(Athene brama indica at Phillaur Divisional Forest)
Size(20-21cm): It is very small that is why it is called Owlet not Owl.
(Spotted Owlet pair at Phillaur)
Area: All India except Middle and Higher Himalayas.
Habitat: Human inhabitation, forests, gardens, parks, cultivation and dry lands.
My two words: It is a common, white and brown Owl. The upperparts are grey-brown with thick white spotting. The head is pale brown with fine white spots. The underparts are white with brown streaking. The neck and supercilium are also white. The iris is pure yellow.
The race A. b. indica is paler all over.
Solitary or in pairs or sometimes even in small groups.
They are nocturnal, although they are often seen during the daytime. Trees with a hole are their favorite roosting sites. They are mainly seen when disturbed by other birds or during flight. Not a difficult one to spot but at the same time, not an easy one.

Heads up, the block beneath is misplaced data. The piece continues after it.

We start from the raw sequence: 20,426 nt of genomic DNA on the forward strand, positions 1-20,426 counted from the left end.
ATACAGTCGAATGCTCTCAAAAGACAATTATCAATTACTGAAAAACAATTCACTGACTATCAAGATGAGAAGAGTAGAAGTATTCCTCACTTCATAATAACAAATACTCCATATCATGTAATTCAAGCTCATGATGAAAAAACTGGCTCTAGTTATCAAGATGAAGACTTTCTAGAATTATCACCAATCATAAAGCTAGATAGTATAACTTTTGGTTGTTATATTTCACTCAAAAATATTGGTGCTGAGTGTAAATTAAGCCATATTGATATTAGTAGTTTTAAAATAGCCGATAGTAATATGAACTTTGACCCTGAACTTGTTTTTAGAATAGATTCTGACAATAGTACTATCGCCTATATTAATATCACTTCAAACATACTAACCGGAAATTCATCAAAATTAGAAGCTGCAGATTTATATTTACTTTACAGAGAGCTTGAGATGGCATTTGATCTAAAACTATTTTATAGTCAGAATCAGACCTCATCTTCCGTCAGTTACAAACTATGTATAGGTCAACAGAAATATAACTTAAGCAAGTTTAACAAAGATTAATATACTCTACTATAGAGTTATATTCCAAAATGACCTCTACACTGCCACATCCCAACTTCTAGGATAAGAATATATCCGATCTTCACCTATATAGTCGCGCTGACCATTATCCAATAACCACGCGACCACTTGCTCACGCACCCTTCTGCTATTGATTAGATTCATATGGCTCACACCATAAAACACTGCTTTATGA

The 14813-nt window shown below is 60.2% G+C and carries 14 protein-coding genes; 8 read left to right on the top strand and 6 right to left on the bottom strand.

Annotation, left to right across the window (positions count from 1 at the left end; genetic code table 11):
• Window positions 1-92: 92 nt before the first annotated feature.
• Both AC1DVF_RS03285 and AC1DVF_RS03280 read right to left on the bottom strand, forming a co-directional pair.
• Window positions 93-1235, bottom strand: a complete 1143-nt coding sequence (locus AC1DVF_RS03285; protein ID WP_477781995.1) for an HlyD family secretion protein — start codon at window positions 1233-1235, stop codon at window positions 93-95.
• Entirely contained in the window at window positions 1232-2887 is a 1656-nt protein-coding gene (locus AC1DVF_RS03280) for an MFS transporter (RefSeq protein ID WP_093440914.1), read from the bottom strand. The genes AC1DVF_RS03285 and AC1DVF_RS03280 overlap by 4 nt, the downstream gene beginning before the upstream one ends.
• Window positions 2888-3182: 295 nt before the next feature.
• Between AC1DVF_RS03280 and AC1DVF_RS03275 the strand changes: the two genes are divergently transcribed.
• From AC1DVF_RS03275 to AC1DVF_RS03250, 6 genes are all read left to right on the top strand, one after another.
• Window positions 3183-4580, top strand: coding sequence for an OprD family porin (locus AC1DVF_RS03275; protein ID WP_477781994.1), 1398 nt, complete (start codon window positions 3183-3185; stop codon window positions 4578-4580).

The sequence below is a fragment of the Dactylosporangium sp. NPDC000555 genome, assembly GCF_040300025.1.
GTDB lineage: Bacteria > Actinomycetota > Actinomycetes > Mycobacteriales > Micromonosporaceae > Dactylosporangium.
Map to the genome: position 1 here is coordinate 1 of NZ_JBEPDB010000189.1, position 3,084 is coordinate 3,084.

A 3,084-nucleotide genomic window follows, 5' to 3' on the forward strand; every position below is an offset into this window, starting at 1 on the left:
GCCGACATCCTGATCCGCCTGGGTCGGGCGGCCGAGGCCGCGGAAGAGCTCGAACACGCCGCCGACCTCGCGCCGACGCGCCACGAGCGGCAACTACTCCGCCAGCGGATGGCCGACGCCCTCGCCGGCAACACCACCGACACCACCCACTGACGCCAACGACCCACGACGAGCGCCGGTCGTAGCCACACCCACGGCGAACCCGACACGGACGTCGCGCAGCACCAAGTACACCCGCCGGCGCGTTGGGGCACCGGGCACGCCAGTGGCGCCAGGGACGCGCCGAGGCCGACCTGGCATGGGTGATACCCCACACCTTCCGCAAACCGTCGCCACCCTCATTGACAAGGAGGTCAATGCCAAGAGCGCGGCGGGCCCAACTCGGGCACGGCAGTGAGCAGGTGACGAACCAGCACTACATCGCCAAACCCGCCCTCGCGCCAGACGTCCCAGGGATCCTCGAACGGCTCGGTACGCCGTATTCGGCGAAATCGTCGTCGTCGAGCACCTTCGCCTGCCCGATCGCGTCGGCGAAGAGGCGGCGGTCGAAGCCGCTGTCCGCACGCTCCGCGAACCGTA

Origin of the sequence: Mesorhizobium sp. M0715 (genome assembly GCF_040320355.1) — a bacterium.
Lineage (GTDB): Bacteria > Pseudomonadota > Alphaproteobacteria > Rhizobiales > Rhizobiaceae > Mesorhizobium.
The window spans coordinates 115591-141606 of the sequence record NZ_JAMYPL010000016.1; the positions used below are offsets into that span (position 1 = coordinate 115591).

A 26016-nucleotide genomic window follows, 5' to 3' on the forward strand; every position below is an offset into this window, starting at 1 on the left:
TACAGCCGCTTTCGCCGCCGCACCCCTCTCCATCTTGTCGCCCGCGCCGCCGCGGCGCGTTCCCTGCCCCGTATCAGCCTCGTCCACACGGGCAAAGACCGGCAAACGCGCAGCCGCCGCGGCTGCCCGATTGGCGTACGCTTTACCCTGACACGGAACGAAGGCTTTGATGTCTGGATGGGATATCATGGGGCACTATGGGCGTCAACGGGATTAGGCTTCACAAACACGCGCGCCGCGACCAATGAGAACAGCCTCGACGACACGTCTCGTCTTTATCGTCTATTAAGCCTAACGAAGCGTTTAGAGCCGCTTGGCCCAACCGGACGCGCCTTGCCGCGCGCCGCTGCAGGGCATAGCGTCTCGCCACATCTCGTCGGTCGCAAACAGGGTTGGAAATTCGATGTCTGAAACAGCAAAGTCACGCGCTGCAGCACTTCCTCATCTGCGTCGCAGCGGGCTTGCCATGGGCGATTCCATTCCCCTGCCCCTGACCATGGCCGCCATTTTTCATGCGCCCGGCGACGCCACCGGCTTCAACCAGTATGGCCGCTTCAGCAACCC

When disturbed, they bob their heads up and down and stare at the intruder for a long time before flying away.
(They sate the intruder for a long time sometimes with tilted heads)
Food mainly includes small insects, small vertebrates like mice, sometimes toads. I have seen it feed on a Red-wattled Lapwing chick at my residence.
(Spotted Owlet near its hole)
3-4 eggs are laid in the hole. after hatching, only 1-2 birds fledge and leave the nest. the young ones are fed on small insects for the first few days of their life and slowly they take upto small vertebrates.
(Two juvenile Spotted Owlets at Phillaur)
Their call is a loud and harsh chirurr…chirurr…chirurr which is heard mostly during sunrise or sunset.
(Spotted Owlet at Harike Wetlands)
They are quite common and are often overseen by people due to its body coloration.